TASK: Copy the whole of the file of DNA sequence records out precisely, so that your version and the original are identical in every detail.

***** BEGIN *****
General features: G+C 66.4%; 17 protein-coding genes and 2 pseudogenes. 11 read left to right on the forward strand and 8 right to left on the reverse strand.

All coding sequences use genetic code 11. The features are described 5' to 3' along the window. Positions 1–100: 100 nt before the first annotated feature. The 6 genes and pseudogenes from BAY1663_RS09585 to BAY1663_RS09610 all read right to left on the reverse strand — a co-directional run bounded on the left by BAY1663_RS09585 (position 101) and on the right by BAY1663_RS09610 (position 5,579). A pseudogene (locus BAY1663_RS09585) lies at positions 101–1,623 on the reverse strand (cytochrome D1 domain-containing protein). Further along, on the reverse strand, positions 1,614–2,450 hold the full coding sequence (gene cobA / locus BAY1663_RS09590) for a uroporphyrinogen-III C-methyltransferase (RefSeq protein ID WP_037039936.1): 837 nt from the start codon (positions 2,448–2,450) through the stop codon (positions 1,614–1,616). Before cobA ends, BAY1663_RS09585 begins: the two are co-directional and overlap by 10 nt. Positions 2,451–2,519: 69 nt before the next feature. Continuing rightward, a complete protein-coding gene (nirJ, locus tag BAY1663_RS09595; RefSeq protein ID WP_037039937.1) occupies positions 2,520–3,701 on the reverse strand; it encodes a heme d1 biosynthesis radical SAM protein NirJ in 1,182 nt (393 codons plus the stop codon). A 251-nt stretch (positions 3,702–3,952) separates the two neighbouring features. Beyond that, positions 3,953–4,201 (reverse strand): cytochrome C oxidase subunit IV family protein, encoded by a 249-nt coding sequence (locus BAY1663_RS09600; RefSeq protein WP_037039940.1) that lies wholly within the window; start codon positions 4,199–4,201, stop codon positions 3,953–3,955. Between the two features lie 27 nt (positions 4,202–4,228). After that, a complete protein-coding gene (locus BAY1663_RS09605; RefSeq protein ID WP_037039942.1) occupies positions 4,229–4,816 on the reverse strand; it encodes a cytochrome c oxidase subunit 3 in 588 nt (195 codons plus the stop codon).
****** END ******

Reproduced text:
General features: G+C 66.4%; 17 protein-coding genes and 2 pseudogenes. 11 read left to right on the forward strand and 8 right to left on the reverse strand.

All coding sequences use genetic code 11. The features are described 5' to 3' along the window. Positions 1–100: 100 nt before the first annotated feature. The 6 genes and pseudogenes from BAY1663_RS09585 to BAY1663_RS09610 all read right to left on the reverse strand — a co-directional run bounded on the left by BAY1663_RS09585 (position 101) and on the right by BAY1663_RS09610 (position 5,579). A pseudogene (locus BAY1663_RS09585) lies at positions 101–1,623 on the reverse strand (cytochrome D1 domain-containing protein). Further along, on the reverse strand, positions 1,614–2,450 hold the full coding sequence (gene cobA / locus BAY1663_RS09590) for a uroporphyrinogen-III C-methyltransferase (RefSeq protein ID WP_037039936.1): 837 nt from the start codon (positions 2,448–2,450) through the stop codon (positions 1,614–1,616). Before cobA ends, BAY1663_RS09585 begins: the two are co-directional and overlap by 10 nt. Positions 2,451–2,519: 69 nt before the next feature. Continuing rightward, a complete protein-coding gene (nirJ, locus tag BAY1663_RS09595; RefSeq protein ID WP_037039937.1) occupies positions 2,520–3,701 on the reverse strand; it encodes a heme d1 biosynthesis radical SAM protein NirJ in 1,182 nt (393 codons plus the stop codon). A 251-nt stretch (positions 3,702–3,952) separates the two neighbouring features. Beyond that, positions 3,953–4,201 (reverse strand): cytochrome C oxidase subunit IV family protein, encoded by a 249-nt coding sequence (locus BAY1663_RS09600; RefSeq protein WP_037039940.1) that lies wholly within the window; start codon positions 4,199–4,201, stop codon positions 3,953–3,955. Between the two features lie 27 nt (positions 4,202–4,228). After that, a complete protein-coding gene (locus BAY1663_RS09605; RefSeq protein ID WP_037039942.1) occupies positions 4,229–4,816 on the reverse strand; it encodes a cytochrome c oxidase subunit 3 in 588 nt (195 codons plus the stop codon).